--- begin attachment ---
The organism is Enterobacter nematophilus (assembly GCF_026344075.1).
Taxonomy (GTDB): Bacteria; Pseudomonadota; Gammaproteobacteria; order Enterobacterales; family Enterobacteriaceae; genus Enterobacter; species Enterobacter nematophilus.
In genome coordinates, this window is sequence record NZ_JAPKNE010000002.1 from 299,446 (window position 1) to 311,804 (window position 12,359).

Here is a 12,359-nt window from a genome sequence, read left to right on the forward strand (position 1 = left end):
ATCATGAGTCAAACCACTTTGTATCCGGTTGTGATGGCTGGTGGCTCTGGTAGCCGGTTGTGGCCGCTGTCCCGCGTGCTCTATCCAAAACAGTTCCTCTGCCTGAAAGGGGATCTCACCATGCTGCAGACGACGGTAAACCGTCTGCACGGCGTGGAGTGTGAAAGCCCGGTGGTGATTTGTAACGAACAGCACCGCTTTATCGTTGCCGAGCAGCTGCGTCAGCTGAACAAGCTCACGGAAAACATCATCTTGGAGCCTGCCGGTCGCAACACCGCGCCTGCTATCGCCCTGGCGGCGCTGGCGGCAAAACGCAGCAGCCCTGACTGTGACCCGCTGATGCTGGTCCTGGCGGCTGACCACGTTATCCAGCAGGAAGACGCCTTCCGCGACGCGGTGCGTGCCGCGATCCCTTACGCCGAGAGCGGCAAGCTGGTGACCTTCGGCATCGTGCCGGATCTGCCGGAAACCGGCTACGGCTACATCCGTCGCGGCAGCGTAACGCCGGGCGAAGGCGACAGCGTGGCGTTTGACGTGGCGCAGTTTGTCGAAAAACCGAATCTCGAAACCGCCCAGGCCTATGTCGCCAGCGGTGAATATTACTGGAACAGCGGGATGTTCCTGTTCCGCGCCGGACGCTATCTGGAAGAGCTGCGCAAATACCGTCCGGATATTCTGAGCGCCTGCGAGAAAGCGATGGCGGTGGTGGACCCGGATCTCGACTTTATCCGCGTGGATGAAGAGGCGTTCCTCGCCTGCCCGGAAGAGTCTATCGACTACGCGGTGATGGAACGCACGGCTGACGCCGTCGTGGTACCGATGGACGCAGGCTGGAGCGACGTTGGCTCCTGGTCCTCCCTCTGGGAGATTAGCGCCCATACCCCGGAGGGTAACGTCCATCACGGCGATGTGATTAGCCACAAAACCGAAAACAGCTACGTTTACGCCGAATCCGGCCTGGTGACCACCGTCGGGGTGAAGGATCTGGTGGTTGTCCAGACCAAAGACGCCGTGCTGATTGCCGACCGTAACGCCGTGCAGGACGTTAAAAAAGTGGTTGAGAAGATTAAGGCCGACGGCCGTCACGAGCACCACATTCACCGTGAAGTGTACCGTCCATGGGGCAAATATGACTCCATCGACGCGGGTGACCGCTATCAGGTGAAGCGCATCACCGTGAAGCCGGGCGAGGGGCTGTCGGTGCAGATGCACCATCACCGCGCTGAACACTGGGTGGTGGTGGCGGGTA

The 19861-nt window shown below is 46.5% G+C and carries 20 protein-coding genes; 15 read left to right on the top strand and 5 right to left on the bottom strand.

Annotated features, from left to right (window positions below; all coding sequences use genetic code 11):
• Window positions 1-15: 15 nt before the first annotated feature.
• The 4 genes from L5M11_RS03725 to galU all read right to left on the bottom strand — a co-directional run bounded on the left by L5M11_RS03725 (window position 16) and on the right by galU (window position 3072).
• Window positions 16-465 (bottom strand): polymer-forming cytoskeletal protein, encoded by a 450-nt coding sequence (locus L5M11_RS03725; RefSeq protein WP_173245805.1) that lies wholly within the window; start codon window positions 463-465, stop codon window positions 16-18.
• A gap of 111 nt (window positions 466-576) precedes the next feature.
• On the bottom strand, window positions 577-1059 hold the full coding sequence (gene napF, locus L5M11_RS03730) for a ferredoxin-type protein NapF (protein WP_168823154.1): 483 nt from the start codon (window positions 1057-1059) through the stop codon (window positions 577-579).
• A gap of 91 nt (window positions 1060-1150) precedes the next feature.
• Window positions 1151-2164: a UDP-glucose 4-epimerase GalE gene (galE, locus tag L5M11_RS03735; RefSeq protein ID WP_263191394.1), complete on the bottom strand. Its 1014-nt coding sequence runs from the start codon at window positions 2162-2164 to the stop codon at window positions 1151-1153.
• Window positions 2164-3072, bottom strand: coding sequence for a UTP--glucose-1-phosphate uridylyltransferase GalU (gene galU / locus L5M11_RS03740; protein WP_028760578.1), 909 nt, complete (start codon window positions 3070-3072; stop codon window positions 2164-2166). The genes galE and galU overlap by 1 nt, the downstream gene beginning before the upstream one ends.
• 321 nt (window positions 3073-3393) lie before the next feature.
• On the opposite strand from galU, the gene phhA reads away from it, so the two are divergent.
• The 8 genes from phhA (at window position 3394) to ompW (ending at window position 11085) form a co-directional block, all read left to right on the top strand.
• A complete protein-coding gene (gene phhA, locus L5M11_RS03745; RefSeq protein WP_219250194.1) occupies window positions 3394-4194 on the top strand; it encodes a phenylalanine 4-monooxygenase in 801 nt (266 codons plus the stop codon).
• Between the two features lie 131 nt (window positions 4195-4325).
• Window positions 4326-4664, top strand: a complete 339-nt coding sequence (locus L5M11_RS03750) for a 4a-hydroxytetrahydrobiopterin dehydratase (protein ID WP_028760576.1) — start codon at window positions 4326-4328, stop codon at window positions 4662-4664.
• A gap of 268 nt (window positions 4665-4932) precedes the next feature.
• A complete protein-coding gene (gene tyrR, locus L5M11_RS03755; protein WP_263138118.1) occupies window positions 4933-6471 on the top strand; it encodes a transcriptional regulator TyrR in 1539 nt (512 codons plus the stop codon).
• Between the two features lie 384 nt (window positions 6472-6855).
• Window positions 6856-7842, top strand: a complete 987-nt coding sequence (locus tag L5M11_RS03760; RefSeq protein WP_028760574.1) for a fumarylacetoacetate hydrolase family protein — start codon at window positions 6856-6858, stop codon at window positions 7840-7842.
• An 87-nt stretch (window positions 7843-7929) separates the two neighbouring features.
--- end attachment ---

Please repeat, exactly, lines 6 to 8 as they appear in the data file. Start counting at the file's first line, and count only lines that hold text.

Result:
The 19861-nt window shown below is 46.5% G+C and carries 20 protein-coding genes; 15 read left to right on the top strand and 5 right to left on the bottom strand.

Annotated features, from left to right (window positions below; all coding sequences use genetic code 11):
• Window positions 1-15: 15 nt before the first annotated feature.